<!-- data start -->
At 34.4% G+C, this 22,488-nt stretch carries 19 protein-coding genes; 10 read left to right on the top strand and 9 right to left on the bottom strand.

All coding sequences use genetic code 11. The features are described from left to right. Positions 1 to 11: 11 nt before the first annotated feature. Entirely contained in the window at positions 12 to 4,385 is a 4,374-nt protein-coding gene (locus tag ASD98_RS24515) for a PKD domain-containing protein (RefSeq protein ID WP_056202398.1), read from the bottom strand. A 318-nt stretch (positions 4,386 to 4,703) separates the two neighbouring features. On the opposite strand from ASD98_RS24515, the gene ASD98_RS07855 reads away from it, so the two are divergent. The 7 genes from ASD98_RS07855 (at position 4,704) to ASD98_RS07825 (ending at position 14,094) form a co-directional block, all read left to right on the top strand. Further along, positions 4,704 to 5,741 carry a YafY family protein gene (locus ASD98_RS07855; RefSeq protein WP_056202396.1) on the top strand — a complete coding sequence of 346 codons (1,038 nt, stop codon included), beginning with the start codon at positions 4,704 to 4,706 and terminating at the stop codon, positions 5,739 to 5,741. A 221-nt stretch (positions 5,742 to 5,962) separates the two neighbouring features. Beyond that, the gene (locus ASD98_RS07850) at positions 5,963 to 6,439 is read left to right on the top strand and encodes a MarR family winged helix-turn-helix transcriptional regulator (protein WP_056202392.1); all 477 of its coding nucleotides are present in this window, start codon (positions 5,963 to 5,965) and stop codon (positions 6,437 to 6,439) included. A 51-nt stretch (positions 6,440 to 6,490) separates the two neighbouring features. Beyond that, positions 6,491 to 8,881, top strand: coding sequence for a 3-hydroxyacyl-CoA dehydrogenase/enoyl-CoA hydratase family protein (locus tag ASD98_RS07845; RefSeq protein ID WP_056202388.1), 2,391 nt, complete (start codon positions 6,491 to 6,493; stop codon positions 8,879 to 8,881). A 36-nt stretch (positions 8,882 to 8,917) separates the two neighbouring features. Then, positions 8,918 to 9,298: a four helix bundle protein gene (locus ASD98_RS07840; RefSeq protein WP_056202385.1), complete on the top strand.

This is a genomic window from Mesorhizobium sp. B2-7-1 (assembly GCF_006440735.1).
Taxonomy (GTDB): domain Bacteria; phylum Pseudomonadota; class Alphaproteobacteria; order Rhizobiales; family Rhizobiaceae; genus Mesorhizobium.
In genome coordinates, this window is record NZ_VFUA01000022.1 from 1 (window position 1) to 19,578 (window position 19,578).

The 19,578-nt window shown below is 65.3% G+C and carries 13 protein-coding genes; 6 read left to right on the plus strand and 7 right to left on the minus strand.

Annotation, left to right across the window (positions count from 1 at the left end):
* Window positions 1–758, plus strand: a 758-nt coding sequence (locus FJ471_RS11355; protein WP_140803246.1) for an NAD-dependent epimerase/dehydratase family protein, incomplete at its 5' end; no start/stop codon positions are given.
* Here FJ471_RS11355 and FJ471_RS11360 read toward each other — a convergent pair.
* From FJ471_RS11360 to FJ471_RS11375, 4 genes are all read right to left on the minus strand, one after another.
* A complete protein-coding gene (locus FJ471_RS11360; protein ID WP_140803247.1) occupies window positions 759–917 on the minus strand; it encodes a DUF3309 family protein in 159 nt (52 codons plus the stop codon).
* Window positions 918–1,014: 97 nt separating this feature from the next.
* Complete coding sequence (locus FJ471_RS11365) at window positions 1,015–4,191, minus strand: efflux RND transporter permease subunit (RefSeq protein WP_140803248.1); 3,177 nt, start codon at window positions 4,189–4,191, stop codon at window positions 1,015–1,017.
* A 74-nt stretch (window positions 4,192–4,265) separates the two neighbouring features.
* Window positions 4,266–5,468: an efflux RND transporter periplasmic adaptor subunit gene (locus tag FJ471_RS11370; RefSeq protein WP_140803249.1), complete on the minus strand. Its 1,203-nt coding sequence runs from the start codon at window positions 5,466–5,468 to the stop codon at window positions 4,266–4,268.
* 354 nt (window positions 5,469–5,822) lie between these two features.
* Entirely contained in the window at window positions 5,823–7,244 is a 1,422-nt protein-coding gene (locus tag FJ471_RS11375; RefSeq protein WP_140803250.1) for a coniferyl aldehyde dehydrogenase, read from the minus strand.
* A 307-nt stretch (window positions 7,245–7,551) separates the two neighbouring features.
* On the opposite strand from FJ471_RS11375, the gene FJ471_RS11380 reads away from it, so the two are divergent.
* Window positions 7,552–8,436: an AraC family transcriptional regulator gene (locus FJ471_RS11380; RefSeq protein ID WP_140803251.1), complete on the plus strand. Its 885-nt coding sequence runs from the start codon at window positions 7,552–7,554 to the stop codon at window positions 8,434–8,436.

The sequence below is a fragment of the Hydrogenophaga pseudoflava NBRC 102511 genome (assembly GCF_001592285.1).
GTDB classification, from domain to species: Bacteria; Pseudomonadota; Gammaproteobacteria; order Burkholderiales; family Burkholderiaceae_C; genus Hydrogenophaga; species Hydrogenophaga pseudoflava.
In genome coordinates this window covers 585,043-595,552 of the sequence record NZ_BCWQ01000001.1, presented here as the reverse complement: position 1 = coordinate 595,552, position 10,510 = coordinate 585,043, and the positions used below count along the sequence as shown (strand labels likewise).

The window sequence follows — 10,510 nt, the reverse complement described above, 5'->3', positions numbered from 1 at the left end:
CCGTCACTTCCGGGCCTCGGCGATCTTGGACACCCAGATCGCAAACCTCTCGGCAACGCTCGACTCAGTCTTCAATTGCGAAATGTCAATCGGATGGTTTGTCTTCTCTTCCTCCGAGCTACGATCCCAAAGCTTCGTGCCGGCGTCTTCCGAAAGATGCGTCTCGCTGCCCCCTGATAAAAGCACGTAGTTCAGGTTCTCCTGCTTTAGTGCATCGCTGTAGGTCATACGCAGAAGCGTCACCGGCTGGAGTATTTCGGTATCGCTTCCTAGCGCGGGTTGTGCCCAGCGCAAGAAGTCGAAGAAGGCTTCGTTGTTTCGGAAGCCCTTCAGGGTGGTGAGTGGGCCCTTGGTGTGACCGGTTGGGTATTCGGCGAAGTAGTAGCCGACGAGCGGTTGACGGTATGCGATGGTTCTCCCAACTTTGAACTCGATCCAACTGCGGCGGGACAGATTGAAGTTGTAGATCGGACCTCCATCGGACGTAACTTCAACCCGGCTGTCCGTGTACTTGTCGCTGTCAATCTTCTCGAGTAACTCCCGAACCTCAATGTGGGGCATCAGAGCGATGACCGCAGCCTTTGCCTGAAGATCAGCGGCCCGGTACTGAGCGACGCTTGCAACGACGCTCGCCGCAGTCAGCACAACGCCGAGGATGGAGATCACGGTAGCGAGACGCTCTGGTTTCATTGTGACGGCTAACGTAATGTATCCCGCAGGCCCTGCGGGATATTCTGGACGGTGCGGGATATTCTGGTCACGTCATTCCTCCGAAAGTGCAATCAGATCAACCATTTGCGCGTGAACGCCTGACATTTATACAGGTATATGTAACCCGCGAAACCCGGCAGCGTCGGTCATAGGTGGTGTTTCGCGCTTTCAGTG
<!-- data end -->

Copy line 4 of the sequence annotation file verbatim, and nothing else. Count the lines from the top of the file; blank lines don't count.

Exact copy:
Taxonomy (GTDB): domain Bacteria; phylum Pseudomonadota; class Alphaproteobacteria; order Rhizobiales; family Rhizobiaceae; genus Mesorhizobium.